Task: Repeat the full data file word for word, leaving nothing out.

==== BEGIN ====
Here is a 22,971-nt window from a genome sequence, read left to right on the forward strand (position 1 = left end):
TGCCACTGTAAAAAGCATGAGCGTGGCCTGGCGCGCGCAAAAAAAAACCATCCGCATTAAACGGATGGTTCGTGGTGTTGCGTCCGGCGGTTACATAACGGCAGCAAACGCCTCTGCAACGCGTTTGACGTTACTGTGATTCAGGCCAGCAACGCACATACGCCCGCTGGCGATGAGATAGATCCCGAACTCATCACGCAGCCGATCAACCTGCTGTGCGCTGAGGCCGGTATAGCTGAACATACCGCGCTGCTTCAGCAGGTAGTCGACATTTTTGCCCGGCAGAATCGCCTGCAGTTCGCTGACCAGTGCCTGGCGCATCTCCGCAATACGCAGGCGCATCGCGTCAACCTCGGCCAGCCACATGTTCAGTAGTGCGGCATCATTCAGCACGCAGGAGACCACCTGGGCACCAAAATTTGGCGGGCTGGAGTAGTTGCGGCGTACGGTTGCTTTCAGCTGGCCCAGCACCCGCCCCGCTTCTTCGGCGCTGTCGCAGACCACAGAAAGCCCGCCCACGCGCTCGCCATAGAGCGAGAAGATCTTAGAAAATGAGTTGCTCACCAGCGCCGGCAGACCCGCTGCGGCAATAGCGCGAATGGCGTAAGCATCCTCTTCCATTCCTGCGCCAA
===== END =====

Here is a 22,971-nt window from a genome sequence, read left to right on the forward strand (position 1 = left end):
TGCCACTGTAAAAAGCATGAGCGTGGCCTGGCGCGCGCAAAAAAAAACCATCCGCATTAAACGGATGGTTCGTGGTGTTGCGTCCGGCGGTTACATAACGGCAGCAAACGCCTCTGCAACGCGTTTGACGTTACTGTGATTCAGGCCAGCAACGCACATACGCCCGCTGGCGATGAGATAGATCCCGAACTCATCACGCAGCCGATCAACCTGCTGTGCGCTGAGGCCGGTATAGCTGAACATACCGCGCTGCTTCAGCAGGTAGTCGACATTTTTGCCCGGCAGAATCGCCTGCAGTTCGCTGACCAGTGCCTGGCGCATCTCCGCAATACGCAGGCGCATCGCGTCAACCTCGGCCAGCCACATGTTCAGTAGTGCGGCATCATTCAGCACGCAGGAGACCACCTGGGCACCAAAATTTGGCGGGCTGGAGTAGTTGCGGCGTACGGTTGCTTTCAGCTGGCCCAGCACCCGCCCCGCTTCTTCGGCGCTGTCGCAGACCACAGAAAGCCCGCCCACGCGCTCGCCATAGAGCGAGAAGATCTTAGAAAATGAGTTGCTCACCAGCGCCGGCAGACCCGCTGCGGCAATAGCGCGAATGGCGTAAGCATCCTCTTCCATTCCTGCGCCAA